A brand – do I really need one? It’s all marketing hype and jargon isn’t it?
Well, unless you are planning on winning all of your work by word of mouth (which is fine by the way) then you will want to make sure that people recognise your business when they see it. You need them to react in a positive way e.g. by buying something from you. This is where a brand comes in.
A brand and a logo are different
Don’t confuse your brand with your logo. A great logo is a real positive, but before you rush off and design one make sure you understand the market you are trying to appeal to. Think about what kind of message you are trying to get across to its membership.
See your logo from your customer’s point of view, and take into account their demographic. Fonts are a good example of this. Comic sans is unlikely to grab the corporate world, but is a better font choice for a young person’s social enterprise.
Steer well away from re-using elements of existing corporate brands. You could attract a ‘cease and desist’ order. You won’t be able to get your own logo covered by a trademark.
Increase your chances of being awarded a trademark by having a company/product name that is unique within your business sector. It’s even better if the visual elements of your company logo are specifically designed for you, rather than clip art.
Moving on to branding, your brand is all about standardisation. Signage, brochures, cards, popups, exhibition spaces and shop interiors. Everything must be instantly recognisable as belonging to your brand, and needs to be standardised.
Fonts and colours are simple examples. For your website pick a font and a colour palette which works well for your brand. Try to use this palette consistently across other types of media, your brochure for example.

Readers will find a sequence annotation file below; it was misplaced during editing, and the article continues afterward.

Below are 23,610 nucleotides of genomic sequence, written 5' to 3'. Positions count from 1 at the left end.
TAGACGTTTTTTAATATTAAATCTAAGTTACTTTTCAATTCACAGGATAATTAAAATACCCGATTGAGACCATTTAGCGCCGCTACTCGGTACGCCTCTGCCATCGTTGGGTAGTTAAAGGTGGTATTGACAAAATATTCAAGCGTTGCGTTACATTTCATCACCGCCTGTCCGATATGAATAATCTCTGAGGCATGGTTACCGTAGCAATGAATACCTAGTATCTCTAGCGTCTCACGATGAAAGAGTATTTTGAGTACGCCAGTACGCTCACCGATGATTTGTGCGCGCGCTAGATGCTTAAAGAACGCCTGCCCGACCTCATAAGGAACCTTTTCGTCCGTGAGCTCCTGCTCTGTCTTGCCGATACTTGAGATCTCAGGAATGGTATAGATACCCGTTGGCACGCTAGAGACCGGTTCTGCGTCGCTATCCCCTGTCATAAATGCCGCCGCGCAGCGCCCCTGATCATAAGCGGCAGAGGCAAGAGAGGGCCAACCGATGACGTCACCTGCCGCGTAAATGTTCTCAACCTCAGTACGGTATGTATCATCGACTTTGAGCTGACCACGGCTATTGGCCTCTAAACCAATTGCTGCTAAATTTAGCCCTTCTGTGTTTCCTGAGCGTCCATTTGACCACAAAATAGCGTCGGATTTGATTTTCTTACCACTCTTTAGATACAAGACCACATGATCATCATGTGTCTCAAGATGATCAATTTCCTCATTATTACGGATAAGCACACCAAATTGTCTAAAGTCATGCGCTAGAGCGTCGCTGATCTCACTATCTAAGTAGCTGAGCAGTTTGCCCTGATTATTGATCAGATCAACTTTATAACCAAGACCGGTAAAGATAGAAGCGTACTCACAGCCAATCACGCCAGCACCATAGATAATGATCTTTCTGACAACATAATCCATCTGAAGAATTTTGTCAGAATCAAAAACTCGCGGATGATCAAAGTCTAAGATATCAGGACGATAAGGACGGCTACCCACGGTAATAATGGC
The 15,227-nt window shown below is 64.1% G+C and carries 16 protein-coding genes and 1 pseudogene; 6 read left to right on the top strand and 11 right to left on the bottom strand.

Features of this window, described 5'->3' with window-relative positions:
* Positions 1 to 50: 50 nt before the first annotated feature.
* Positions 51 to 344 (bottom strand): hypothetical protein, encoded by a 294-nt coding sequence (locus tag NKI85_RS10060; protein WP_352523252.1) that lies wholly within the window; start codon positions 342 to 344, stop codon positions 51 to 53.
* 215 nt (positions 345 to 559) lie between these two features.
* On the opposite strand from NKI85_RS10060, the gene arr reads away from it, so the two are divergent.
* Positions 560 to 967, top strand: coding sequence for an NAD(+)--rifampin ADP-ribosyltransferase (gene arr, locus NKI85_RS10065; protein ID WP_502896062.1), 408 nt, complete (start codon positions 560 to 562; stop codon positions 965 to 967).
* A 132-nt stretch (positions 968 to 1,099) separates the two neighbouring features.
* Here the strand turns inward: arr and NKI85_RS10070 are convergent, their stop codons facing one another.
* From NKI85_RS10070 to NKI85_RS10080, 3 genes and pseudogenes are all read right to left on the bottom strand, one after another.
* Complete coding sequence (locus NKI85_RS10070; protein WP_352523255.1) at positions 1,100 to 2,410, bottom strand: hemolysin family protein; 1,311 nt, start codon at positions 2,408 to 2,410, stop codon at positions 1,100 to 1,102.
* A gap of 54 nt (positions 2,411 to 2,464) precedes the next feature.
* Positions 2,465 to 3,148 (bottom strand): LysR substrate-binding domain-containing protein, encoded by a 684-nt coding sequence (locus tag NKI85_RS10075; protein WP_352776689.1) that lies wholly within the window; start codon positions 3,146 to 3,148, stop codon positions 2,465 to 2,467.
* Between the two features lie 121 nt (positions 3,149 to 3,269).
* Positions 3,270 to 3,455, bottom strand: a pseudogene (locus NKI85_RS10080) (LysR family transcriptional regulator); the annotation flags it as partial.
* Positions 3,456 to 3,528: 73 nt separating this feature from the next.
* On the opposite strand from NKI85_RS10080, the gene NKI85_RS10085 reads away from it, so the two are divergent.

Try not to confuse your customers by wrapping your logo with one font in your brochure and another one in your magazine advert. The same goes for colours. Get it right and people see a colour combination and associate it with your brand. Your company doesn’t even need to be mentioned.
Design your brand and logo together
Find a designer to create a branding pack for you at the same time as designing your logo. Everything links together, and the brand and logo will reinforce each other.
A branding pack will list exact colour references, fonts, sizes, spacing and how to use the logo and marketing messages in combination with other print elements. Also included will be how the branding looks in full colour, black and white, reversed out, transparent and in all print and web-friendly formats.
As with most things, if you set off in the right direction it is easier to maintain and develop. Your brand can be re-usable across your Facebook, Twitter and other social media accounts as well as on your website.